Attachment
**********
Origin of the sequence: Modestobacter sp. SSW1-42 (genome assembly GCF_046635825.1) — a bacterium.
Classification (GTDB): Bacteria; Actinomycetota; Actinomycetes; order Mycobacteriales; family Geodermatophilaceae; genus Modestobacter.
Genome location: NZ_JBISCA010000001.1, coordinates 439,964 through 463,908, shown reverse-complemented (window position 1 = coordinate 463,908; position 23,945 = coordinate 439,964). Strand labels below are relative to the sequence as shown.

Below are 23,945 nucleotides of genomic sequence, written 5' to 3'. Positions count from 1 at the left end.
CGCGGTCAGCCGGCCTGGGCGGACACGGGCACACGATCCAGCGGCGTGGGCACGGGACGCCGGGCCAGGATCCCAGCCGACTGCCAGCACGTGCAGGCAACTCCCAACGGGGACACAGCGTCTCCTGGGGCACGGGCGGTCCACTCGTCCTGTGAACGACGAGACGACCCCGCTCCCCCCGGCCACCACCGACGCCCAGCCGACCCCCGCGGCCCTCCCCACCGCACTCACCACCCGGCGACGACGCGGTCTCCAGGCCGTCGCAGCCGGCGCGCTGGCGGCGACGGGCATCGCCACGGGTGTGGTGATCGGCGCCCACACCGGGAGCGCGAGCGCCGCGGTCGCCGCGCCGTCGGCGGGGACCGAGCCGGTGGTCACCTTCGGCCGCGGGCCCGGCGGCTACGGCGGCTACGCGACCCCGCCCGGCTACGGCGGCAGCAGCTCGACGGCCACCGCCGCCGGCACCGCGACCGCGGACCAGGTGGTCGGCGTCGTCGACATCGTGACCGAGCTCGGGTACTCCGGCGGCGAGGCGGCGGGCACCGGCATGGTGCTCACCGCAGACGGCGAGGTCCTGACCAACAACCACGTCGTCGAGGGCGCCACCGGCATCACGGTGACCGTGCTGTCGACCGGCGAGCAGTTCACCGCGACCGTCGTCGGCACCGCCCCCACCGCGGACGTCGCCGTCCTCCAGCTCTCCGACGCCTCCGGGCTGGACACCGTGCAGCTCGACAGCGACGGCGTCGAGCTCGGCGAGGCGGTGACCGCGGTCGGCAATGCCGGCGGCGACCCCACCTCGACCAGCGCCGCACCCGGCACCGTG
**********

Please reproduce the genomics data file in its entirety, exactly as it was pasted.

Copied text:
Origin of the sequence: Modestobacter sp. SSW1-42 (genome assembly GCF_046635825.1) — a bacterium.
Classification (GTDB): Bacteria; Actinomycetota; Actinomycetes; order Mycobacteriales; family Geodermatophilaceae; genus Modestobacter.
Genome location: NZ_JBISCA010000001.1, coordinates 439,964 through 463,908, shown reverse-complemented (window position 1 = coordinate 463,908; position 23,945 = coordinate 439,964). Strand labels below are relative to the sequence as shown.

Below are 23,945 nucleotides of genomic sequence, written 5' to 3'. Positions count from 1 at the left end.
CGCGGTCAGCCGGCCTGGGCGGACACGGGCACACGATCCAGCGGCGTGGGCACGGGACGCCGGGCCAGGATCCCAGCCGACTGCCAGCACGTGCAGGCAACTCCCAACGGGGACACAGCGTCTCCTGGGGCACGGGCGGTCCACTCGTCCTGTGAACGACGAGACGACCCCGCTCCCCCCGGCCACCACCGACGCCCAGCCGACCCCCGCGGCCCTCCCCACCGCACTCACCACCCGGCGACGACGCGGTCTCCAGGCCGTCGCAGCCGGCGCGCTGGCGGCGACGGGCATCGCCACGGGTGTGGTGATCGGCGCCCACACCGGGAGCGCGAGCGCCGCGGTCGCCGCGCCGTCGGCGGGGACCGAGCCGGTGGTCACCTTCGGCCGCGGGCCCGGCGGCTACGGCGGCTACGCGACCCCGCCCGGCTACGGCGGCAGCAGCTCGACGGCCACCGCCGCCGGCACCGCGACCGCGGACCAGGTGGTCGGCGTCGTCGACATCGTGACCGAGCTCGGGTACTCCGGCGGCGAGGCGGCGGGCACCGGCATGGTGCTCACCGCAGACGGCGAGGTCCTGACCAACAACCACGTCGTCGAGGGCGCCACCGGCATCACGGTGACCGTGCTGTCGACCGGCGAGCAGTTCACCGCGACCGTCGTCGGCACCGCCCCCACCGCGGACGTCGCCGTCCTCCAGCTCTCCGACGCCTCCGGGCTGGACACCGTGCAGCTCGACAGCGACGGCGTCGAGCTCGGCGAGGCGGTGACCGCGGTCGGCAATGCCGGCGGCGACCCCACCTCGACCAGCGCCGCACCCGGCACCGTG